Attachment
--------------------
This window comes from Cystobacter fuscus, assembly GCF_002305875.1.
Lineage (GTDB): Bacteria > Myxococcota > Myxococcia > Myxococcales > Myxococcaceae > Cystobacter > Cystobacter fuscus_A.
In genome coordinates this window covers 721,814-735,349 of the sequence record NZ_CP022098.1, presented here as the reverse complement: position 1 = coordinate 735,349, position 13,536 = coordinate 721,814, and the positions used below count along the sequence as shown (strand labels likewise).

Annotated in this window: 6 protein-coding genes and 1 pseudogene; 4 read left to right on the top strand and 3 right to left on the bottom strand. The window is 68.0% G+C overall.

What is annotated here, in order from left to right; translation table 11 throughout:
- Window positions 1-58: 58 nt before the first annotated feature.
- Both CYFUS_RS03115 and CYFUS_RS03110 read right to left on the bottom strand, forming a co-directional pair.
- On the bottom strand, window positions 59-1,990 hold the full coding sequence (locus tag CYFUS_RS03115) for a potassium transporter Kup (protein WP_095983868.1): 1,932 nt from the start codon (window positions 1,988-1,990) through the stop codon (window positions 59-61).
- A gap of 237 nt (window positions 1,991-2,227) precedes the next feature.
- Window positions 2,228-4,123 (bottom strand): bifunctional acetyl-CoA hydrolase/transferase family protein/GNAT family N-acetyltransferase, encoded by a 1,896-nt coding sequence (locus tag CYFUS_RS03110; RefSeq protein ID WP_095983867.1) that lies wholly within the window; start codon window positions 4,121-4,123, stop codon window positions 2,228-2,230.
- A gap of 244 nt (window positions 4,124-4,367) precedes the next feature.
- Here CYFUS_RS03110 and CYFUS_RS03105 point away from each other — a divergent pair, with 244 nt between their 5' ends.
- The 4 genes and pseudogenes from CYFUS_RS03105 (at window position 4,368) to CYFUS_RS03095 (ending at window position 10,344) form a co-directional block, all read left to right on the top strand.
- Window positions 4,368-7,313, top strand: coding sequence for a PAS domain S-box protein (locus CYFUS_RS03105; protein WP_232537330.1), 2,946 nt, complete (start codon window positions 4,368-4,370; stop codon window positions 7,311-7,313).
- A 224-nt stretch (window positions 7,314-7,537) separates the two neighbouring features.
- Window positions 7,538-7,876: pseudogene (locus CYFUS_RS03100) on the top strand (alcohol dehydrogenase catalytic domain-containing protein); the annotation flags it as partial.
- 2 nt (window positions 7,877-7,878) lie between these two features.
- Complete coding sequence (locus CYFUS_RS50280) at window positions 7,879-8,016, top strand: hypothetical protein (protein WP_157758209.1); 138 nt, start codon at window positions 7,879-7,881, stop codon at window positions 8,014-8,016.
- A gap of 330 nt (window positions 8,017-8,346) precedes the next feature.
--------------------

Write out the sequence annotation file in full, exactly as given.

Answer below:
This window comes from Cystobacter fuscus, assembly GCF_002305875.1.
Lineage (GTDB): Bacteria > Myxococcota > Myxococcia > Myxococcales > Myxococcaceae > Cystobacter > Cystobacter fuscus_A.
In genome coordinates this window covers 721,814-735,349 of the sequence record NZ_CP022098.1, presented here as the reverse complement: position 1 = coordinate 735,349, position 13,536 = coordinate 721,814, and the positions used below count along the sequence as shown (strand labels likewise).

Annotated in this window: 6 protein-coding genes and 1 pseudogene; 4 read left to right on the top strand and 3 right to left on the bottom strand. The window is 68.0% G+C overall.

What is annotated here, in order from left to right; translation table 11 throughout:
- Window positions 1-58: 58 nt before the first annotated feature.
- Both CYFUS_RS03115 and CYFUS_RS03110 read right to left on the bottom strand, forming a co-directional pair.
- On the bottom strand, window positions 59-1,990 hold the full coding sequence (locus tag CYFUS_RS03115) for a potassium transporter Kup (protein WP_095983868.1): 1,932 nt from the start codon (window positions 1,988-1,990) through the stop codon (window positions 59-61).
- A gap of 237 nt (window positions 1,991-2,227) precedes the next feature.
- Window positions 2,228-4,123 (bottom strand): bifunctional acetyl-CoA hydrolase/transferase family protein/GNAT family N-acetyltransferase, encoded by a 1,896-nt coding sequence (locus tag CYFUS_RS03110; RefSeq protein ID WP_095983867.1) that lies wholly within the window; start codon window positions 4,121-4,123, stop codon window positions 2,228-2,230.
- A gap of 244 nt (window positions 4,124-4,367) precedes the next feature.
- Here CYFUS_RS03110 and CYFUS_RS03105 point away from each other — a divergent pair, with 244 nt between their 5' ends.
- The 4 genes and pseudogenes from CYFUS_RS03105 (at window position 4,368) to CYFUS_RS03095 (ending at window position 10,344) form a co-directional block, all read left to right on the top strand.
- Window positions 4,368-7,313, top strand: coding sequence for a PAS domain S-box protein (locus CYFUS_RS03105; protein WP_232537330.1), 2,946 nt, complete (start codon window positions 4,368-4,370; stop codon window positions 7,311-7,313).
- A 224-nt stretch (window positions 7,314-7,537) separates the two neighbouring features.
- Window positions 7,538-7,876: pseudogene (locus CYFUS_RS03100) on the top strand (alcohol dehydrogenase catalytic domain-containing protein); the annotation flags it as partial.
- 2 nt (window positions 7,877-7,878) lie between these two features.
- Complete coding sequence (locus CYFUS_RS50280) at window positions 7,879-8,016, top strand: hypothetical protein (protein WP_157758209.1); 138 nt, start codon at window positions 7,879-7,881, stop codon at window positions 8,014-8,016.
- A gap of 330 nt (window positions 8,017-8,346) precedes the next feature.